Kerr, Warriors in preliminary stages of planning for Durant's return

Kerr, Warriors in preliminary stages of planning for Durant's return

OAKLAND -- Though Kevin Durant is eager to get back to the court, Warriors coach Steve Kerr and his assistants are in preliminary stages of planning his return.

One thing is certain: There will be restriction on the number of minutes Durant is plays in the first few games after he receives medical clearance.

“It’s something we’ll consult the training staff on,” Kerr said Saturday after practice. “I imagine we’ll ease him back by playing him shorter minutes to start, so he can build up his rhythm and his conditioning.”

Durant has been out since Feb. 28, when he sustained a sprained medial collateral ligament (MCL) and bone bruise to his left knee. After several days of strict immobilization, he has over the past week progressed to the point where he is engaging in vigorous workouts and shooting sessions.

Yet Durant will not be re-evaluated until next Thursday, which means he likely will not be cleared before the week of April 3. Not until then will the coaching staff devise a plan to reintegrate Durant.

“That obviously has a domino effect on the entire rotation,” Kerr said. “When we get to that point, we’ll figure that out. But it’s not something I’m giving a lot of thought to right now because he’s still at least a couple weeks away.”

The Warriors lost five of seven in the immediate aftermath of Durant’s injury but have recovered to win the last six in a row.

 

Feeling more comfortable, West cleaning up Warriors' messes down stretch

Feeling more comfortable, West cleaning up Warriors' messes down stretch

OAKLAND -- David West is as much a cleanup man as he is a basketball player.

The veteran power forward, masquerading as a center for the Warriors, cleans up behind teammates, cleans the clocks of opponents and probably cleans his plate after every meal. And he’d hit fourth in any baseball manager’s batting order.

The Warriors during their renaissance haven’t had such a personality. They’ve been a fun bunch, enjoying life, each other and their pillaging of the NBA.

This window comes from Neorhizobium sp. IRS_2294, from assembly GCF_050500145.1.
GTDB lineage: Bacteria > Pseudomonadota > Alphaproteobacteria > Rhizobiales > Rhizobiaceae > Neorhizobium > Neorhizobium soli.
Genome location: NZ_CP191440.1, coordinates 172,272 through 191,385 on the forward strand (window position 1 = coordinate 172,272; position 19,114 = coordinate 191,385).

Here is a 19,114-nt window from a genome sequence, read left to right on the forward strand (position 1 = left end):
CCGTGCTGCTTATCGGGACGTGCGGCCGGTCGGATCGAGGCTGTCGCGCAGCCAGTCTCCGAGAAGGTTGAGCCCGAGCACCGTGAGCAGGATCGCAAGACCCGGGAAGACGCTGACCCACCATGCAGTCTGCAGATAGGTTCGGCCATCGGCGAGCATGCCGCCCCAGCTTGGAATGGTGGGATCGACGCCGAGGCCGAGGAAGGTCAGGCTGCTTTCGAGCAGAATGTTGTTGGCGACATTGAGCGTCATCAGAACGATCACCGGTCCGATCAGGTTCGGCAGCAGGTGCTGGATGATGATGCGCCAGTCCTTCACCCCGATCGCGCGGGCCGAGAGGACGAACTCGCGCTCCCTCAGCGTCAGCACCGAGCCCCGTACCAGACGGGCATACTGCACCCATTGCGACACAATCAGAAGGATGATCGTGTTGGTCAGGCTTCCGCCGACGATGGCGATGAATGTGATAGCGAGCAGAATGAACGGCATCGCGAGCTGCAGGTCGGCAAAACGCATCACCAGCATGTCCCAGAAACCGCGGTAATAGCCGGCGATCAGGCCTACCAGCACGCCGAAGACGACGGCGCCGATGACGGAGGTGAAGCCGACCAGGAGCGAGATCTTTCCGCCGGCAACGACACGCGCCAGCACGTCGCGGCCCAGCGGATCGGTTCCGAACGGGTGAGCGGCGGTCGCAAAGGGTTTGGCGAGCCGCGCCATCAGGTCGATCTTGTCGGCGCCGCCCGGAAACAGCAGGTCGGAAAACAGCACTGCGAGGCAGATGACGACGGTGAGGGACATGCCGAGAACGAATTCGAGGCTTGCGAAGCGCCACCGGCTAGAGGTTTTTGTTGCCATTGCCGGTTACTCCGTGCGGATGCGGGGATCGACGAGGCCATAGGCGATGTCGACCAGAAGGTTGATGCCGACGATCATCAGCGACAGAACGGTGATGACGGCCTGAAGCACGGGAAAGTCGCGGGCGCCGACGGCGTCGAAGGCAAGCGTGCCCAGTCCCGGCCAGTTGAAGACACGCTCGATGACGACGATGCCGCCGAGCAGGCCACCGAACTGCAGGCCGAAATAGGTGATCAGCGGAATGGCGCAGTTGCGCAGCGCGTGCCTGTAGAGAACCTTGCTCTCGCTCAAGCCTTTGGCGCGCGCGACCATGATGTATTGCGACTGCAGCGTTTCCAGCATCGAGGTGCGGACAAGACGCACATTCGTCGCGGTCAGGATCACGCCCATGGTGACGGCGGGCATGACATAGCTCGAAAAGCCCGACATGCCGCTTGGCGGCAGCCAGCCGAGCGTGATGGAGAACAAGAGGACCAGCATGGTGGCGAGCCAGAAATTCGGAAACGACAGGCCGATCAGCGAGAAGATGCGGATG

West, 36, brings a more laconic dynamic, and it’s on full display as the Warriors lean into the final weeks of this regular season. He’s a leader who is producing and, more and more, winning over a fan base that was somewhat skeptical early this season.

“David West has been playing brilliantly,” Warriors coach Steve Kerr said Friday night, after West came off the bench for a highly efficient 14-minute stint in a 114-100 win over the Kings.

Showcasing sharp passing, splendid shooting, solid rim protection and his usual old-jerky toughness, West totaled 8 points, four assists, three rebounds, three blocks and one steal. The Warriors were plus-8 when he was on the floor.

Such production, it seems, is a bit of a bonus.

“He’s been very good for us as a veteran leader,” Draymond Green said. “He’s been playing well, but just his presence also has meant a lot to this team.

“D-West is just kind of a no-bull---- type of a guy. He doesn’t say much. But when he does, you know it means a lot. And everybody hears him.”

Said West: “It’s just about adjusting and learning personalities. Obviously, this group has been very successful. I just try to add my 2 cents where I feel like it fits. Try not to over-talk people. I speak to guys directly and just make sure that we’re all on the same page.”

West is in his 14th season. Drafted by the New Orleans Hornets in 2003, he also has played for the Pacers and, last season, the Spurs, before joining the Warriors in July.

The question at the time was whether he still had a lot to give. West is a two-time All-Star and one of the most widely respected players in the league. But did he still have the legs to compete at a high level?

The answer is visible, particularly over the past month, since he returned from fractured left thumb on Feb. 23. West is shooting 53.0 percent from the field, he’s rebounding consistently and he has proven to be a spectacularly good passer -- easily one of the best in the league among big men.

Earlier this week, to quell any lingering concerns about how much athleticism he still has, West rose up and dunked over a crowd of three Dallas Mavericks. It was clock-cleaning at its finest.

“I’m just getting more comfortable,” West said, referring to his game and his locker-room influence. “We’ve developed good chemistry, communicating, harping on our defense more than anything else at this moment, because we feel that’s going to give us a chance if shots aren’t falling.”

West is on a one-year deal for the veteran’s minimum, $1.55 million. He sacrificed bigger dollars for a chance at his first championship. He’s doing his part. And he neither takes nor leaves any mess.